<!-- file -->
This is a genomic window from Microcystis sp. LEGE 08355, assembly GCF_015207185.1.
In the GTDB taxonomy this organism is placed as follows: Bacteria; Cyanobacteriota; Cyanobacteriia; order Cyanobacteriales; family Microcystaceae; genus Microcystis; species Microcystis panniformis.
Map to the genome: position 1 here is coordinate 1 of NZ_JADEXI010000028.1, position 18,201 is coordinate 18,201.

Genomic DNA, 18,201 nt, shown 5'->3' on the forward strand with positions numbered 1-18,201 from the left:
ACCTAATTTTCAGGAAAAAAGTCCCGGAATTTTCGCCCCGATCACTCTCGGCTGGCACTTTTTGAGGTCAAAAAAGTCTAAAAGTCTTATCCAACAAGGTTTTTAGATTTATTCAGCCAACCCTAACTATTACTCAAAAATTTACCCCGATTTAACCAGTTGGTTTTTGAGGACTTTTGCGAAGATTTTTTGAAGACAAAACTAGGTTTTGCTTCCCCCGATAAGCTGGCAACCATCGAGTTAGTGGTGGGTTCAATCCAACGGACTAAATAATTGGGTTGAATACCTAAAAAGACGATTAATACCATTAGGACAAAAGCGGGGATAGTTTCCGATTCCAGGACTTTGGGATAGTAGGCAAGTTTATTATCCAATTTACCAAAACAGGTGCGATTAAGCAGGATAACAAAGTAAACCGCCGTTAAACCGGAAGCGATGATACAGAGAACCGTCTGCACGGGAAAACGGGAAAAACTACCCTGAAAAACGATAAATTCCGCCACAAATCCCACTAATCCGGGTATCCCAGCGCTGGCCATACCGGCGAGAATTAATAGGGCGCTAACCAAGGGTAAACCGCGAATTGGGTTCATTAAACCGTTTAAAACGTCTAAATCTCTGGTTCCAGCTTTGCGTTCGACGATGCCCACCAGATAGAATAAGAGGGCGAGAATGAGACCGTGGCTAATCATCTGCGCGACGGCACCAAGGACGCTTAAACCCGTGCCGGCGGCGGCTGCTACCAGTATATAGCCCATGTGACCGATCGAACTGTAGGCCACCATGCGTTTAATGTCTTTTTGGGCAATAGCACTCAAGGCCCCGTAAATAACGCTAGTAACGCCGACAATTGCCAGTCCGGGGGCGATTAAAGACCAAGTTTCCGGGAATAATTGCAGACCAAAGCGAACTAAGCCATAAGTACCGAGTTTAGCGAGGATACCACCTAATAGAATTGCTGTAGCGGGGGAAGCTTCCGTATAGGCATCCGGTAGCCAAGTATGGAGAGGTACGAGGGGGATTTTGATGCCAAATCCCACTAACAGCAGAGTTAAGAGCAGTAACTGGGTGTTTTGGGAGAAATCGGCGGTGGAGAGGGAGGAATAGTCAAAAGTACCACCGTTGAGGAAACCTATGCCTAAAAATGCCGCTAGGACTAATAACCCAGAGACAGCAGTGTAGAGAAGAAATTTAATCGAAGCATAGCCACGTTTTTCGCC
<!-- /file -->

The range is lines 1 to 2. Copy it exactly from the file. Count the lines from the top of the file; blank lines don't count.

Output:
This is a genomic window from Microcystis sp. LEGE 08355, assembly GCF_015207185.1.
In the GTDB taxonomy this organism is placed as follows: Bacteria; Cyanobacteriota; Cyanobacteriia; order Cyanobacteriales; family Microcystaceae; genus Microcystis; species Microcystis panniformis.